The Kansas City Shuffle

Leading up into last week, and all of last week, you may have heard a lot of talk and hype around a Jackson Hole Symposium that took place in the US.

But what is the Jackson Hole Symposium exactly, and why does it matter?

The Jackson Hole Symposium (conference) is a meeting that is held annually, hosted by the chairperson of the Federal Reserve of Kansas City, and takes place in a resort in a valley of that name in Wyoming.

This conference has been running since 1978 when the Kansas City Fed first organised it. The location of the conference was later moved to Jackson Hole in Wyoming and has been hosted there since (bar the last two years which were held online due to the Covid pandemic).

The symposium is one of the world’s biggest monetary policy conferences attended by central bankers, finance ministers, academics and financial market participants from around the world.

Each year, the conference has a specific theme, depending on prevailing market conditions, and has a history of important policy decisions that have great implications for the world market. And although the star of the show is expected to be the chairperson of the US Fed, other prominent leaders tend to make announcements about plans for their respective economies.

Here are the themes and highlights that came from previous symposiums since the Global Financial Crisis (GFC):

2008 – Maintaining Stability in a changing financial system
2009 – Financial Stability and Macroeconomic Policy
2010 – Macroeconomic Challenges: The decade ahead
2011 – Achieving Maximum Long-Run Growth
2012 – The Changing Policy Landscape
2013 – Global Dimensions of Unconventional Monetary Policy
2014 – Re-Evaluating Labor Market Dynamics
2015 – Inflation Dynamics and Monetary Policy
2016 – Designing Resilient Monetary Policy Framework for the Future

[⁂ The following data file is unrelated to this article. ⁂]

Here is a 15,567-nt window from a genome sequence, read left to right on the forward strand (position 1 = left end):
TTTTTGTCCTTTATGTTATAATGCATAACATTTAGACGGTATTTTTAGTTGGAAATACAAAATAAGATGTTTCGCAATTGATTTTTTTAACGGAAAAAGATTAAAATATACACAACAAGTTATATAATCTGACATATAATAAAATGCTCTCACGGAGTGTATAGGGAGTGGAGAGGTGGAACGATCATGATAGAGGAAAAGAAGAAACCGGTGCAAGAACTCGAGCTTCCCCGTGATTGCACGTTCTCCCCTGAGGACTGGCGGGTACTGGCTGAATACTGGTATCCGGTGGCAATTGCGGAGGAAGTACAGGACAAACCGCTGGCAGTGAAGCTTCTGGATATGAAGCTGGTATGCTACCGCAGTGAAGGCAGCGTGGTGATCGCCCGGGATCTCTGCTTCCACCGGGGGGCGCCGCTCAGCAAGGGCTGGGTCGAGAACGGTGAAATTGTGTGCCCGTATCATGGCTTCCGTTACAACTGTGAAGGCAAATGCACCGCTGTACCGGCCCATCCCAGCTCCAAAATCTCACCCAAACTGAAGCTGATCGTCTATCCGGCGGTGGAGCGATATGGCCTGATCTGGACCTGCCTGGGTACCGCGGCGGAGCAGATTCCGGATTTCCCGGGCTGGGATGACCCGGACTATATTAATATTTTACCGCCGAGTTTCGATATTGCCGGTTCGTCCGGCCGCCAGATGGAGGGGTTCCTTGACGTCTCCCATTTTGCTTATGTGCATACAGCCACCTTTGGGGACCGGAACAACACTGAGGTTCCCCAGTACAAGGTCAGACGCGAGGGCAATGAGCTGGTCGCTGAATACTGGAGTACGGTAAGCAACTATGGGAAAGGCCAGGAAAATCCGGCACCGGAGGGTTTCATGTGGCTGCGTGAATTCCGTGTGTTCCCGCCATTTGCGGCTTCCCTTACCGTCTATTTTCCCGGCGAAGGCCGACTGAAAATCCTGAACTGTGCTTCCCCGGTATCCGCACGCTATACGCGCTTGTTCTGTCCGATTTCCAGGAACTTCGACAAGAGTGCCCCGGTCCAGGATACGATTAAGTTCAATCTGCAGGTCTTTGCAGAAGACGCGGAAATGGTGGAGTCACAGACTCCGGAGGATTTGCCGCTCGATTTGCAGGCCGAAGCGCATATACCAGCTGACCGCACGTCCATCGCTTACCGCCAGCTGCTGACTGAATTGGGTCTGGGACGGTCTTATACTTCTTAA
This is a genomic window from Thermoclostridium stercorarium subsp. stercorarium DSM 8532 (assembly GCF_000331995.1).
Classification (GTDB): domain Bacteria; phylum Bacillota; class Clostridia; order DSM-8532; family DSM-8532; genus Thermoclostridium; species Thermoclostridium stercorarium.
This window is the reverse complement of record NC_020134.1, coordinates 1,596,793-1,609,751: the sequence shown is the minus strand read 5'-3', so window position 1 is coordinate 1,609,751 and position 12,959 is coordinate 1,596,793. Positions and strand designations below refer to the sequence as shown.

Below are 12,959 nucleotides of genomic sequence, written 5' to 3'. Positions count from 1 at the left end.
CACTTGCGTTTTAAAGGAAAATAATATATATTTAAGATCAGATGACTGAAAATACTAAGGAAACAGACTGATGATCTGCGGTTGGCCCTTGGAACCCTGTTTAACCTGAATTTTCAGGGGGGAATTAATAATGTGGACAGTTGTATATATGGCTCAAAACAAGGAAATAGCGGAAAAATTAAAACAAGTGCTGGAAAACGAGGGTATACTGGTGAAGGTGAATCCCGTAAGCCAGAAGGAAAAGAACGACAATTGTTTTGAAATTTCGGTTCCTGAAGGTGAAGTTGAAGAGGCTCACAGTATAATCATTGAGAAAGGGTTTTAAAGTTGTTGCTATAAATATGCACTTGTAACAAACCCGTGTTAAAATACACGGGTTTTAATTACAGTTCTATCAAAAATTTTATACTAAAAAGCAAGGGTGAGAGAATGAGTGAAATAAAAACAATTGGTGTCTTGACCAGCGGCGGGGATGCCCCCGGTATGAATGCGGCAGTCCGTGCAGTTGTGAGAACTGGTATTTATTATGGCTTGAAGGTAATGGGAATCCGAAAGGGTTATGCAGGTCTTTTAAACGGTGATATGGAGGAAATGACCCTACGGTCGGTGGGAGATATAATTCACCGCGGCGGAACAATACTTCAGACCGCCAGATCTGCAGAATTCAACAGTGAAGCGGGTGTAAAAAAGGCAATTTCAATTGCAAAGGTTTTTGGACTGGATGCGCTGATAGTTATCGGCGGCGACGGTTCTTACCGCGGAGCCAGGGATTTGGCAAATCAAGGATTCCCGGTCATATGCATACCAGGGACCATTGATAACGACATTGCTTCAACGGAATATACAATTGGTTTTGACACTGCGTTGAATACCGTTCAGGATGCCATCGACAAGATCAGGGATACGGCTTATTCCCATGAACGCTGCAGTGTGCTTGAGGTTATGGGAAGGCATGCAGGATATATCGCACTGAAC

2017 – Fostering a Dynamic Global Economy
2018 – Changing Market Structures and Implications for Monetary Policy
2019 – Challenges for Monetary policy
2020 – Navigating the Decade Ahead: Implications for Monetary Policy

Notable statements that came out of these were in 2012, when Ben Bernanke (then Chairperson of the US Fed) announced the third tranche of quantitative easing (QE3), which was later formalized at the September FOMC. And in 2014, Mario Draghi (then president of the European Central Bank and now Prime Minister Italy) warned of falling inflation. That was the precursor of QE in Europe.

This year the theme is ‘Macroeconomic Policy in an Uneven Economy’ and participants discussed how the pandemic has created an environment of stagflation (increasing inflation with stagnant growth prospects).

Fed chairman Jerome Powell mentioned that the purchasing of assets could be slowed down from this year (currently at $120bn per month) but added that there will not be any rush to increase interest rates.

Although a timeline for tapering was not communicated, Federal Reserve presidents of Atlanta and Dallas mentioned that they would prefer tapering to start as soon as possible so that the ‘economy can stand on its own’.

Since then, we’ve seen the rand and rand-denominated bonds strengthen on increased global market risk taking.

Some of you may hear the name Kansas City, and be reminded of the Kansas City Shuffle. For those of you who don’t know the term, the Kansas City Shuffle is when you know someone is going to trick you but you don’t exactly know when and how.

So the person may make you look right and then hit you from the left. If you’ve ever watched Lucky Number Slevin, you’ll know exactly what I’m talking about.

That analogy seems fitting considering the Fed’s unrelenting dovish stances when it comes to interest rate expectations and tapering. We know rates eventually have to increase to a normal level, but we really don’t know when these increases are going to start coming through and how rapidly they are going to come at us.